This is not to say that EU mobility has no negative social and economic consequences. Some citizens – and some member states4 – are obviously more fit for the internal market than others. Negative externalities should indeed be confronted politically. The question then becomes at what regulatory level and with which means? First of all, domestic politics is foremost responsible for scarce welfare resources, i.e. hospital beds, emergency care, social housing or school places, etc. Ordinary citizens may tend to blame Brussels because mobility rules come from Brussels, but Brussels does not decide on the level of taxation or the proper level of public investment. Domestic politics does and should be held accountable. Secondly, domestic politics is responsible for the implementation of EU rules. Social dumping, lowering wages and reducing health and safety at work places across the Union, is indeed a negative side-effect of free movement. The recently adopted enforcement directive concerning posting of workers gives the member states new means of monitoring compliance with the rules and introduces a principle of chain responsibility in the construction sectors. But the effectiveness of these new control measures again depends on national implementation and the resources allocated to control and correct for social dumping. Domestic politics shares political accountability for ineffective EU rules. The ‘blame-game’ seems so far to disregard domestic implementation and enforcement of Brussels’ mobility rules. Thirdly, EU politics is responsible for the adoption of EU rules and should be held accountable for their content and development. When unintended consequences of EU rules surface, it is a political obligation to correct such rules. Here there is no quick fix in a European context. Changing EU rules requires overcoming significant thresholds for the necessary majorities in both the Council of Ministers and the European Parliament. But it is not mission impossible.5 If the Court of Justice of the European Union has interpreted the concept of worker in EU law in a way that deviates too far from political intentions, this calls for EU legislative politics. Otherwise, considerable variation in implementation will continue.6 Or if member states can prove that influx of EU citizens or outflow of benefits challenge the financial sustainability of a specific welfare scheme, corrective mechanisms or exemptions should be adoptable. The latter form of differentiated integration may disturb the uniformity of EU rules – but could at the same time increase its domestic support.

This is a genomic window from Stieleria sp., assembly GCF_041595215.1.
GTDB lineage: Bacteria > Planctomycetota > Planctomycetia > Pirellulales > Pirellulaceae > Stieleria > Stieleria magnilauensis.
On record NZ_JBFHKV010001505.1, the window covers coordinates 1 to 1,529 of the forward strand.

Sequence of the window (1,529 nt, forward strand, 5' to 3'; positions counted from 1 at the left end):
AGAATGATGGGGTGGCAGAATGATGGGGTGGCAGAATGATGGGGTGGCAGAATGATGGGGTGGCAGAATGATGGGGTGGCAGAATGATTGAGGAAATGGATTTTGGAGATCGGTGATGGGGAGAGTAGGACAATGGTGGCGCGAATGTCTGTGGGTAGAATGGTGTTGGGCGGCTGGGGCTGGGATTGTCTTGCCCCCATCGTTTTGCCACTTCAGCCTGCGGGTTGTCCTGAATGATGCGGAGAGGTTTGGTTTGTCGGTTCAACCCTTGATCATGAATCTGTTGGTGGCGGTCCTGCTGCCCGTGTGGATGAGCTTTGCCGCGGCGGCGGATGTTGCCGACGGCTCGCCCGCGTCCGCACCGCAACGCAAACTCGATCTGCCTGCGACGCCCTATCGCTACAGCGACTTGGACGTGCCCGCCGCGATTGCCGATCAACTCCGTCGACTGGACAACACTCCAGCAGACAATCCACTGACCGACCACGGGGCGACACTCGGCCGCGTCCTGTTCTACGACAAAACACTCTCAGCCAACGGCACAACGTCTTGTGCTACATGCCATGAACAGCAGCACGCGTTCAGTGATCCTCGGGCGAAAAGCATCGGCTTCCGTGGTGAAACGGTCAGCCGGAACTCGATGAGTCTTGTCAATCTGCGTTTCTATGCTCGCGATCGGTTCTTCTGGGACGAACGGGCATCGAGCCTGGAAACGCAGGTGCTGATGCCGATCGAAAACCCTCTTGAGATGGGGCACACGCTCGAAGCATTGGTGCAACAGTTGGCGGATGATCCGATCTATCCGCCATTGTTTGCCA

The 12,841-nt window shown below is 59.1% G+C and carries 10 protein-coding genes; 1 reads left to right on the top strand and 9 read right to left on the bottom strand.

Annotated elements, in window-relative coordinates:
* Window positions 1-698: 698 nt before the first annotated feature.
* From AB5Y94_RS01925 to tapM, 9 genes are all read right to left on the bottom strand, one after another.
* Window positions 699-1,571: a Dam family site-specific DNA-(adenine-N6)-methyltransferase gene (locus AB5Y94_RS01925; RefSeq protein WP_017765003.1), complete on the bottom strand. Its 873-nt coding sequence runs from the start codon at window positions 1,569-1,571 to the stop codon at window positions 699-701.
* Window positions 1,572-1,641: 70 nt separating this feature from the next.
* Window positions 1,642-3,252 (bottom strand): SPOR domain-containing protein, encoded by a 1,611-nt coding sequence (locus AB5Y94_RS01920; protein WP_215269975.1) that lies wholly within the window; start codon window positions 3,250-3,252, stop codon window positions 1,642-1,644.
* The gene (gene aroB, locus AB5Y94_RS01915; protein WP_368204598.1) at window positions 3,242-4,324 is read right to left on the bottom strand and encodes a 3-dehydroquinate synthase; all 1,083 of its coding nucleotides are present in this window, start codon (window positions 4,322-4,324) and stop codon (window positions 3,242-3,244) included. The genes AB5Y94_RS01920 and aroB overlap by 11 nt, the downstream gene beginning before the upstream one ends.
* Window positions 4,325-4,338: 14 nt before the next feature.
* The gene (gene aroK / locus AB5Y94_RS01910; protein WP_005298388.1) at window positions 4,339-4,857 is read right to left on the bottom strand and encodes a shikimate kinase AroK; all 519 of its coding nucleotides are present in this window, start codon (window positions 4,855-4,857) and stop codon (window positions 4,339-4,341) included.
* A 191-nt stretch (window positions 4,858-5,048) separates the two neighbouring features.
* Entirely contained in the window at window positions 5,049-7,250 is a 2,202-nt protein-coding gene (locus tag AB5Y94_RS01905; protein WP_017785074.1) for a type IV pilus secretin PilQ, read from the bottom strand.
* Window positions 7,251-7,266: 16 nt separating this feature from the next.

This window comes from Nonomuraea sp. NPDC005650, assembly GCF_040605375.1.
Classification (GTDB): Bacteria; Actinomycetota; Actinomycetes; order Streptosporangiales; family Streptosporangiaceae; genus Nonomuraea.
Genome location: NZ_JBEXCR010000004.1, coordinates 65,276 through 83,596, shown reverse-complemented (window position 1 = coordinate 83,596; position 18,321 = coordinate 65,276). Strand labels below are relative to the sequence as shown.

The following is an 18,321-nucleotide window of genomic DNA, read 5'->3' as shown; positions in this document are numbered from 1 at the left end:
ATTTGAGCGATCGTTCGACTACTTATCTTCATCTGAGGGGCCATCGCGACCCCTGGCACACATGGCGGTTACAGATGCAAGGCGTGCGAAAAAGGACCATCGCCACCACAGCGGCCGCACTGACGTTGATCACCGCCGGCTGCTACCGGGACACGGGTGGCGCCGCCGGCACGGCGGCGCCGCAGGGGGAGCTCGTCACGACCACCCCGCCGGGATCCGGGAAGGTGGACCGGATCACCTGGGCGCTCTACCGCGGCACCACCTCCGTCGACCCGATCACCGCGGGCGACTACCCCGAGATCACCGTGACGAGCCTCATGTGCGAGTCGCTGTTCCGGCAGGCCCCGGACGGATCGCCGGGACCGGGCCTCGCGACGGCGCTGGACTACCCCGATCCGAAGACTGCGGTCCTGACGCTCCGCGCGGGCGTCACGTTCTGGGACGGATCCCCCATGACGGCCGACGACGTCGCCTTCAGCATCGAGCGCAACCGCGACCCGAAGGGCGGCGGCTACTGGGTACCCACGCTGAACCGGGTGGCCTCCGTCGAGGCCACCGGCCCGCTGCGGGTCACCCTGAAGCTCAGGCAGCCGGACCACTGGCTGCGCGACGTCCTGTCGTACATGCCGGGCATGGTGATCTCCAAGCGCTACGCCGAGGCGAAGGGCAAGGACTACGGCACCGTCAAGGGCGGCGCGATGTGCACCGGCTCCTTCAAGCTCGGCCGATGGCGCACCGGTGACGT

We have already seen the disruptive effects of political discourse where EU mobile citizens are regarded as welfare seekers and social dumpers; just recall the Brexit debate. Ferrera’s call for avoiding further disintegrative and counterproductive consequences of EU citizenship’s core rights is thus timely and urgent. Bridging the cleavage between the ‘mobile’ and the ‘stayers’ calls for further research, for multilevel politics as well as multilevel accountability.


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    Bruzelius, C., C. Reinprecht & M. Seeleib-Kaiser (2017), ‘Stratified Social Rights Limiting EU Citizenship’, Journal of Common Market Studies 55 (6): 1239–1253.

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    Heindlmaier, A. & M. Blauberger (2017), ‘Enter at Your Own Risk: Free Movement of EU Citizens in Practice’. West European Politics 40 (6): 1198-1217.

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    Hassel, A, J. Steen Knudsen & B. Wagner (2016), ‘Winning the Battle or Losing the War: The Impact of European Integration on Labour Market Institutions in Germany and Denmark’, Journal of European Public Policy 23 (8): 1218-1239.

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    Martinsen, D.S. (2015), An Ever More Powerful Court?: The Political Constraints of Legal Integration in the European Union. Oxford: OUP.

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    O’Brien, C., E. Spaventa & J. De Corninck (2016), ‘Comparative Report 2015-the Concept of Worker under Article 45 TFEU and Certain Non-Standard Forms of Employment’. European Commission Directorate General for Employment, Social Affairs and Inclusion, available at

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Authors and Affiliations

  1. 1.Department of Political ScienceUniversity of CopenhagenKøbenhavnDenmark